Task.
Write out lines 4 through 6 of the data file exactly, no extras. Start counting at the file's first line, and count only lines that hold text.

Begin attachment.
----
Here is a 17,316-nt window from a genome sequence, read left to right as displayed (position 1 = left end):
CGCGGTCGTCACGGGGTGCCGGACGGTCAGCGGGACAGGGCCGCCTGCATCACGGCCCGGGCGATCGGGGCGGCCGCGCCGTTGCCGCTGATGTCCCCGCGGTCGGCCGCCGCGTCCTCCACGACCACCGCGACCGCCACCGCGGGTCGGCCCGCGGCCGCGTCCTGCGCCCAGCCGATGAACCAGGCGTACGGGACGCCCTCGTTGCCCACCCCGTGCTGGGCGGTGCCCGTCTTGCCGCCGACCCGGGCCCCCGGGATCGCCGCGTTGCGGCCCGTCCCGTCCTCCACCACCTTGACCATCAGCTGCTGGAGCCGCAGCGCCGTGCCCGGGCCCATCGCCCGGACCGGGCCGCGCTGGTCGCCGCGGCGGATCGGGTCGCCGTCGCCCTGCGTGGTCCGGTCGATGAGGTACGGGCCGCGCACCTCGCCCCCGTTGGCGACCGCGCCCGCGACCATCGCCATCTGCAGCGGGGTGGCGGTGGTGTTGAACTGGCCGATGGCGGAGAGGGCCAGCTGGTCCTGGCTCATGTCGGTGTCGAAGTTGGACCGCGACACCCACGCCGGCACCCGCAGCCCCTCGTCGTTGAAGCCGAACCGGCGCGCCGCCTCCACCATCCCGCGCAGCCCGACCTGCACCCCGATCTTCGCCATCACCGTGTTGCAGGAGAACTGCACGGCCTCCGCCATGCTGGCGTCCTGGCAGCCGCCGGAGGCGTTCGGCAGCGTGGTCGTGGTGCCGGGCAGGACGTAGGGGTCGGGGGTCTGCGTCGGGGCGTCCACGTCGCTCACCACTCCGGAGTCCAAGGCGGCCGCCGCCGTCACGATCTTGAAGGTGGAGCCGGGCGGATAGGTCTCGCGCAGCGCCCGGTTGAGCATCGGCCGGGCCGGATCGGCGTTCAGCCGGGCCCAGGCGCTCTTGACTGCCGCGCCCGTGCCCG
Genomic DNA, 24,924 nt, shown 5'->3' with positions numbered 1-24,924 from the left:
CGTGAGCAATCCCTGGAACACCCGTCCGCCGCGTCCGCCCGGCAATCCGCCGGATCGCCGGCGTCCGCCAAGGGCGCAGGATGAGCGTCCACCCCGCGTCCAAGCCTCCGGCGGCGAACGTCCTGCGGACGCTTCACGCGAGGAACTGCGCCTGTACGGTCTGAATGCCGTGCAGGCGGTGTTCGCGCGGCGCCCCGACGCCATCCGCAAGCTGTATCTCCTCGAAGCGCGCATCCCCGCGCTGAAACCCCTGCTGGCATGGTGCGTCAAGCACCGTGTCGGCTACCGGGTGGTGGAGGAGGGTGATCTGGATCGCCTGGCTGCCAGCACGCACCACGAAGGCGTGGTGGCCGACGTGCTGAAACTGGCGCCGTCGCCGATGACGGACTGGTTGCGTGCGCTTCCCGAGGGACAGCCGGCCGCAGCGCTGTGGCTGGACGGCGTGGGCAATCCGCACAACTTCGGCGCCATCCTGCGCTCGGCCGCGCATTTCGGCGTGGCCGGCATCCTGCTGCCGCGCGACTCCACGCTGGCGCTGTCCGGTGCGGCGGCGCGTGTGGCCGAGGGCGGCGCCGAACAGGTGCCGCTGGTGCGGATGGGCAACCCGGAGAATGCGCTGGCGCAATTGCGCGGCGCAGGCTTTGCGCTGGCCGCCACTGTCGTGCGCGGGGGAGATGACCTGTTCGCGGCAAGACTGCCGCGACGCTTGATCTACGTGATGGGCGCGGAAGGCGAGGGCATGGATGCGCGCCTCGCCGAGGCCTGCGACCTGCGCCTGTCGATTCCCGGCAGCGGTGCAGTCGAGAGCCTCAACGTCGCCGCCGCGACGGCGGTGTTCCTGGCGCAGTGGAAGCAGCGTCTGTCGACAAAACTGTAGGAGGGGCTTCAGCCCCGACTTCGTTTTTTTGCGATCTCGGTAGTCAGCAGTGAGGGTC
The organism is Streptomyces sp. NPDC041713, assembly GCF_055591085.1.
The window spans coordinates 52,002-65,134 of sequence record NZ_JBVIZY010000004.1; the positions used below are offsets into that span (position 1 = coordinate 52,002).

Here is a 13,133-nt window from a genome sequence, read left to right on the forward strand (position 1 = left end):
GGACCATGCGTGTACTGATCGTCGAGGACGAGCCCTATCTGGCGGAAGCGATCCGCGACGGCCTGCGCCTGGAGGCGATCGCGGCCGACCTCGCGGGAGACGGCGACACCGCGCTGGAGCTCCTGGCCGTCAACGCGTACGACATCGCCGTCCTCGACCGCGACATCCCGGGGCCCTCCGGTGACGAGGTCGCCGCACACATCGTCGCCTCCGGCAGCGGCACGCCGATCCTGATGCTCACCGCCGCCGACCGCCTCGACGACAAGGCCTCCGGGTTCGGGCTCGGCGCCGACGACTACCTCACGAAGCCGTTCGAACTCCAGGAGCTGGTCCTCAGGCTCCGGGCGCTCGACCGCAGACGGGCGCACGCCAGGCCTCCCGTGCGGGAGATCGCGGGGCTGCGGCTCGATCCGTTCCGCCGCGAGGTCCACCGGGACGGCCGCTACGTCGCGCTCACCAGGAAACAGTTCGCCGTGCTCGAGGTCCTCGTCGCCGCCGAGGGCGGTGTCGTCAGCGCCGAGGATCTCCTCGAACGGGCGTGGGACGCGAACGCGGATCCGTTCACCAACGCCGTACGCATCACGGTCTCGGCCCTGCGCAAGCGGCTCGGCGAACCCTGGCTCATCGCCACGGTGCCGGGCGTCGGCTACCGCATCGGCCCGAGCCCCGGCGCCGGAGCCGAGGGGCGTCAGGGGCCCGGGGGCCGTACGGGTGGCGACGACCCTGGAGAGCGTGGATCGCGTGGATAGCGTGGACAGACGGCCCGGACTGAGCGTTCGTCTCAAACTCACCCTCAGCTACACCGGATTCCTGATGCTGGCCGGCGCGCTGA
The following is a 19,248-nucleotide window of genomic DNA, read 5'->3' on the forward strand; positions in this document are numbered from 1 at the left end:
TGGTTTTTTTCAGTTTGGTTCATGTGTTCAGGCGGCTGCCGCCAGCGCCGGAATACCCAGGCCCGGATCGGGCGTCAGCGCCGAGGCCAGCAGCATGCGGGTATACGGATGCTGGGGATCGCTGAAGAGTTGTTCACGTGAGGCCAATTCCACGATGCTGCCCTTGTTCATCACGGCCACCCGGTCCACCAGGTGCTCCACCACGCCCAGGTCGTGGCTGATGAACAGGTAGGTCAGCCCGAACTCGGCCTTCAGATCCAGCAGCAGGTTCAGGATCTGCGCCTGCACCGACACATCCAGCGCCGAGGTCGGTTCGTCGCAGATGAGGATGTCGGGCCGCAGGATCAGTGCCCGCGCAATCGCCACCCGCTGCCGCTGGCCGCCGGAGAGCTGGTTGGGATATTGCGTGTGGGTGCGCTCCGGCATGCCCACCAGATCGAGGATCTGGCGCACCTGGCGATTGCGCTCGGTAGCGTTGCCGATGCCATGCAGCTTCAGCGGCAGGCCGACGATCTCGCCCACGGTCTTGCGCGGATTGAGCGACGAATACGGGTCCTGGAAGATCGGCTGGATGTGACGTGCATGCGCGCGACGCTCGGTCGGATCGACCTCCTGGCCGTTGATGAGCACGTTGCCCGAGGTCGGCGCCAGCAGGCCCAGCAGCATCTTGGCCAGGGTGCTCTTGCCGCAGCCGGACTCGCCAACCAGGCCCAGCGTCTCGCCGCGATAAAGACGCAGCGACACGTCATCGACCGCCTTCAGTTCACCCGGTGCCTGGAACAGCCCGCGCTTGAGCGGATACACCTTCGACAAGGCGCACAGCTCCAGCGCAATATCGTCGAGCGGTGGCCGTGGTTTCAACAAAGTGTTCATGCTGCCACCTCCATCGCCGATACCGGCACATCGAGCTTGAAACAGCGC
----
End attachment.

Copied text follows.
CGTGAGCAATCCCTGGAACACCCGTCCGCCGCGTCCGCCCGGCAATCCGCCGGATCGCCGGCGTCCGCCAAGGGCGCAGGATGAGCGTCCACCCCGCGTCCAAGCCTCCGGCGGCGAACGTCCTGCGGACGCTTCACGCGAGGAACTGCGCCTGTACGGTCTGAATGCCGTGCAGGCGGTGTTCGCGCGGCGCCCCGACGCCATCCGCAAGCTGTATCTCCTCGAAGCGCGCATCCCCGCGCTGAAACCCCTGCTGGCATGGTGCGTCAAGCACCGTGTCGGCTACCGGGTGGTGGAGGAGGGTGATCTGGATCGCCTGGCTGCCAGCACGCACCACGAAGGCGTGGTGGCCGACGTGCTGAAACTGGCGCCGTCGCCGATGACGGACTGGTTGCGTGCGCTTCCCGAGGGACAGCCGGCCGCAGCGCTGTGGCTGGACGGCGTGGGCAATCCGCACAACTTCGGCGCCATCCTGCGCTCGGCCGCGCATTTCGGCGTGGCCGGCATCCTGCTGCCGCGCGACTCCACGCTGGCGCTGTCCGGTGCGGCGGCGCGTGTGGCCGAGGGCGGCGCCGAACAGGTGCCGCTGGTGCGGATGGGCAACCCGGAGAATGCGCTGGCGCAATTGCGCGGCGCAGGCTTTGCGCTGGCCGCCACTGTCGTGCGCGGGGGAGATGACCTGTTCGCGGCAAGACTGCCGCGACGCTTGATCTACGTGATGGGCGCGGAAGGCGAGGGCATGGATGCGCGCCTCGCCGAGGCCTGCGACCTGCGCCTGTCGATTCCCGGCAGCGGTGCAGTCGAGAGCCTCAACGTCGCCGCCGCGACGGCGGTGTTCCTGGCGCAGTGGAAGCAGCGTCTGTCGACAAAACTGTAGGAGGGGCTTCAGCCCCGACTTCGTTTTTTTGCGATCTCGGTAGTCAGCAGTGAGGGTC
The organism is Streptomyces sp. NPDC041713, assembly GCF_055591085.1.
The window spans coordinates 52,002-65,134 of sequence record NZ_JBVIZY010000004.1; the positions used below are offsets into that span (position 1 = coordinate 52,002).